How to install a dash cam | TechRadar

If you’ve been searching for the best dash cams for your vehicle, you may have noticed that there are plenty to choose from. From forward-facing cameras to front and rear cameras, there are options for every type of driver. but whichever you choose, there’s one important step to negotiate before you’re up and running: installation.

Fortunately, this is usually a fairly straightforward process, but we’ve put together this handy guide to make sure it goes as smoothly as possible. our tips can even help you decide which type of dash cam is best for you or provide tips on how to install it before you arrive.

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dash cam designers have done most of the hard work and that means installation can usually be done in no time. Unless you’re going the wired route, setting up a dash cam doesn’t require any real technical skills. most models also come with a basic installation manual, at the very least.

However, there are a few steps that can make installing a dash cam even easier. Below we have outlined the main steps required to bring your car camera online. While there may be some variations in theme depending on which model you’ve purchased, the general process is basically the same.

1. what you will need

Most dash cams are designed to fit universally, so it’s usually possible to run your preferred model in any type of vehicle.

your dash cam probably came with a microsd card, but you may want to purchase a larger capacity one for more recording freedom. check out our guide to the best microsd cards for some ideas, and don’t forget to insert it correctly into the built-in port before you begin installation.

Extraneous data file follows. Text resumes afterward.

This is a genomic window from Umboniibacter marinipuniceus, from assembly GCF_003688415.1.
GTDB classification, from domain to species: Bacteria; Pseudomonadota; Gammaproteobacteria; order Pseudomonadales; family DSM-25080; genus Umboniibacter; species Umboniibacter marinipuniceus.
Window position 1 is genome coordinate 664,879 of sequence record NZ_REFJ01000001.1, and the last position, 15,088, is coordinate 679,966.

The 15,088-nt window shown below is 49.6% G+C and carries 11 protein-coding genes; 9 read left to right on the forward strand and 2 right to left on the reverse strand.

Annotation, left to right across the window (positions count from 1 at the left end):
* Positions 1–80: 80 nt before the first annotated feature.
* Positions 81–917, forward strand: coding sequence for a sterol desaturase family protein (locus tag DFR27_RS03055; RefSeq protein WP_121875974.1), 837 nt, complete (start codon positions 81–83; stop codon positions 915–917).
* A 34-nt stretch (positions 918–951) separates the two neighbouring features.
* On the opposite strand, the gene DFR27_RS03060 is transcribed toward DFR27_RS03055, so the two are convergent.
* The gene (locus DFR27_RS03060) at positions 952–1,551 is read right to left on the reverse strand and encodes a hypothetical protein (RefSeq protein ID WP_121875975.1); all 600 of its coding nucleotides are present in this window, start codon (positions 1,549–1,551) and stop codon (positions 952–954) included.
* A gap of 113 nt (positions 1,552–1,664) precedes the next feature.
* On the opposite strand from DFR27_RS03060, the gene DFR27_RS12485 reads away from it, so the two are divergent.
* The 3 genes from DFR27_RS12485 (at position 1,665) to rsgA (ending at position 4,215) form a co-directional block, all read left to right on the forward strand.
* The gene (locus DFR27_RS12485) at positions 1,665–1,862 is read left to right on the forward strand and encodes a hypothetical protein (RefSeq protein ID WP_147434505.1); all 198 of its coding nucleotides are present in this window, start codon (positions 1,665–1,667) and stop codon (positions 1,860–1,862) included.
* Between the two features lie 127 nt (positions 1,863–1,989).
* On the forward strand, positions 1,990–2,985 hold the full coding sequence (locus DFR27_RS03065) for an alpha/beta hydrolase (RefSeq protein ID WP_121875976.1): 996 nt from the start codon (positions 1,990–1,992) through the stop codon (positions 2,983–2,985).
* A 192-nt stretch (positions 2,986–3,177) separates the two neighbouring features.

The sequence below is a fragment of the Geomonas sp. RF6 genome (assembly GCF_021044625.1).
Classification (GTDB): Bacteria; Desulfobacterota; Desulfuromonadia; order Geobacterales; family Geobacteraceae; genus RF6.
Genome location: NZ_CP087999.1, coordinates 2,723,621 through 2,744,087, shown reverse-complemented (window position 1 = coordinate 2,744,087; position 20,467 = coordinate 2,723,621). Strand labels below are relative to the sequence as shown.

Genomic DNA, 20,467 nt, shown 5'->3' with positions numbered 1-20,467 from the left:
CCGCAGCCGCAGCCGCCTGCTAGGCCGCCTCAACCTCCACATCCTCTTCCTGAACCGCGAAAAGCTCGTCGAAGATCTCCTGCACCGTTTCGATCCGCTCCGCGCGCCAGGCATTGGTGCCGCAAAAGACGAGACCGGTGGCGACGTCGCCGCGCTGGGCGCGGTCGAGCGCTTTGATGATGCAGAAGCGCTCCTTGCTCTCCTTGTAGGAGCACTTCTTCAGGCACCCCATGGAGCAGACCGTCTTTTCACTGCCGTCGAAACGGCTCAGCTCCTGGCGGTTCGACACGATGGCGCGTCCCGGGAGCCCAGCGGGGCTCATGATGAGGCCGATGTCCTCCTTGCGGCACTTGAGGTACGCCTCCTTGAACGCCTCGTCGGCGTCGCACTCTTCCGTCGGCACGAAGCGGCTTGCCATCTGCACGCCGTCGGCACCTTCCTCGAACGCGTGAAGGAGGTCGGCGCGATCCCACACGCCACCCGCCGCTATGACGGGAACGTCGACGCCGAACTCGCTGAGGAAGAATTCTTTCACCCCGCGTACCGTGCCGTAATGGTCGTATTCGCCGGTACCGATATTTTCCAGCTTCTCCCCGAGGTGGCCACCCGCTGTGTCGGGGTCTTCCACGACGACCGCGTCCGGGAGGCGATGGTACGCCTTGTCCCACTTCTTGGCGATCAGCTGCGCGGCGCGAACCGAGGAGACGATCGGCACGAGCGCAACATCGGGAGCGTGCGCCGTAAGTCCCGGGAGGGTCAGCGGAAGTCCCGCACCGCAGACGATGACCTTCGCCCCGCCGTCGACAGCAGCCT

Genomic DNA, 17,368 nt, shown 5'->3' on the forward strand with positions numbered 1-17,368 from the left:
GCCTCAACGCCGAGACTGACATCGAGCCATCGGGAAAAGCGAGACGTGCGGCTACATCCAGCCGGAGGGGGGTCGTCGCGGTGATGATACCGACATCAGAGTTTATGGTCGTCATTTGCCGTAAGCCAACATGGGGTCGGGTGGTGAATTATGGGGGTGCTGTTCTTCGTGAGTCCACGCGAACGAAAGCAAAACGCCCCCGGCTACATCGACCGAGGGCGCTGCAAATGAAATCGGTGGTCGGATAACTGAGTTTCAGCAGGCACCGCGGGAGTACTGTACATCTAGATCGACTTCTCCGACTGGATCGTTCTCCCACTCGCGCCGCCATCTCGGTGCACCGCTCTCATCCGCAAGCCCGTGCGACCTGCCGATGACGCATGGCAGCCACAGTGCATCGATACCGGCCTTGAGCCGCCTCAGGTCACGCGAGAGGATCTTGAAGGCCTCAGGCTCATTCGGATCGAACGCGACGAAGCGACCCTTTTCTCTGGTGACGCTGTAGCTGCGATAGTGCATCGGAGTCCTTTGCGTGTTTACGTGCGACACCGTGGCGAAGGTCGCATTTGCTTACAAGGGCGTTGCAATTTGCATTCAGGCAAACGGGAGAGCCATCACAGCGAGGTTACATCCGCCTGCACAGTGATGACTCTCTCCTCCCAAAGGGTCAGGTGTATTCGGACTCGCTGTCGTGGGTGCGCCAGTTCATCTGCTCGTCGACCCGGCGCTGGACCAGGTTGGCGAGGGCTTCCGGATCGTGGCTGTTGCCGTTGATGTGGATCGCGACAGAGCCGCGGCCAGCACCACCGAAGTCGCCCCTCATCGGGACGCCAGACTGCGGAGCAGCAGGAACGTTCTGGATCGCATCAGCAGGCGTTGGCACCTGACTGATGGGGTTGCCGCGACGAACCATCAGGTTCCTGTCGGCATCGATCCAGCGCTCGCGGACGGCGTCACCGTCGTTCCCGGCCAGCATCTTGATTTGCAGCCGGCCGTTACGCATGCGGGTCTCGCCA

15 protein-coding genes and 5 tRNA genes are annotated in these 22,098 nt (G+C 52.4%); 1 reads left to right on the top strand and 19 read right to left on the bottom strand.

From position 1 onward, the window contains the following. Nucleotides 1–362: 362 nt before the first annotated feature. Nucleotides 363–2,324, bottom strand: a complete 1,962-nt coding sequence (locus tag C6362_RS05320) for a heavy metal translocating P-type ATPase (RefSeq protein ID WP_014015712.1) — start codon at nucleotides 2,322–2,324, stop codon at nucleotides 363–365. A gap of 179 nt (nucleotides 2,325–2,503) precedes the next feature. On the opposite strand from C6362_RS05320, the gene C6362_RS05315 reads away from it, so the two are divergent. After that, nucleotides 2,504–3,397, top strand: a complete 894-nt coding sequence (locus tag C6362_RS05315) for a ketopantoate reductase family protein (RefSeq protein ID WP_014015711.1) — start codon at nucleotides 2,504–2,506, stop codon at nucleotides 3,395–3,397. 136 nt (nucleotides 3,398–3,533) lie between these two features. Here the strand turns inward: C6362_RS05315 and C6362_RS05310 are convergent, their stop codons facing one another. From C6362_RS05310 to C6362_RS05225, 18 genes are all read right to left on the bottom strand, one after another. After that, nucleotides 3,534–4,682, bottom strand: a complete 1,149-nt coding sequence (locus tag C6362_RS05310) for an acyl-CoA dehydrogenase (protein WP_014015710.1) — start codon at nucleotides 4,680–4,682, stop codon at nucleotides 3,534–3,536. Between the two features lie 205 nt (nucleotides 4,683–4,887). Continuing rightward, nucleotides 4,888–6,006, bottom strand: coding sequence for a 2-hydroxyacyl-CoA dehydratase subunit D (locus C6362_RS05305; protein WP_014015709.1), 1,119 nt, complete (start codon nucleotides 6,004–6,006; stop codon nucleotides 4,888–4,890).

You may also need to install more than one dash cam. Some models, like the Nexar Pro, come with an additional interior camera for added security. consider this option if you believe that internal security is essential. other front and rear packages have a rear-mounted camera as part of the package.

You’ll need to spend a bit of time installing, but the tools needed should be minimal. grab a screwdriver and some tape to hold things in place. A light also comes in handy if you’re working inside the car or digging under the dash. a second set of hands is also always a bonus.

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2. choose a location

This is an easy step in the process, but it requires some forethought. If you’re installing a front dash camera, you’ll want an unobstructed view of the road ahead from a central vantage point.

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just below the rear view mirror is a standard option. on the contrary, in the lower part, near where the windshield meets the dashboard, there is another reliable point of view.

The most important thing to note is that the dash cam must not obstruct your view in any way, to remain legal. this is also the case if you have a rear facing dash cam that will fit.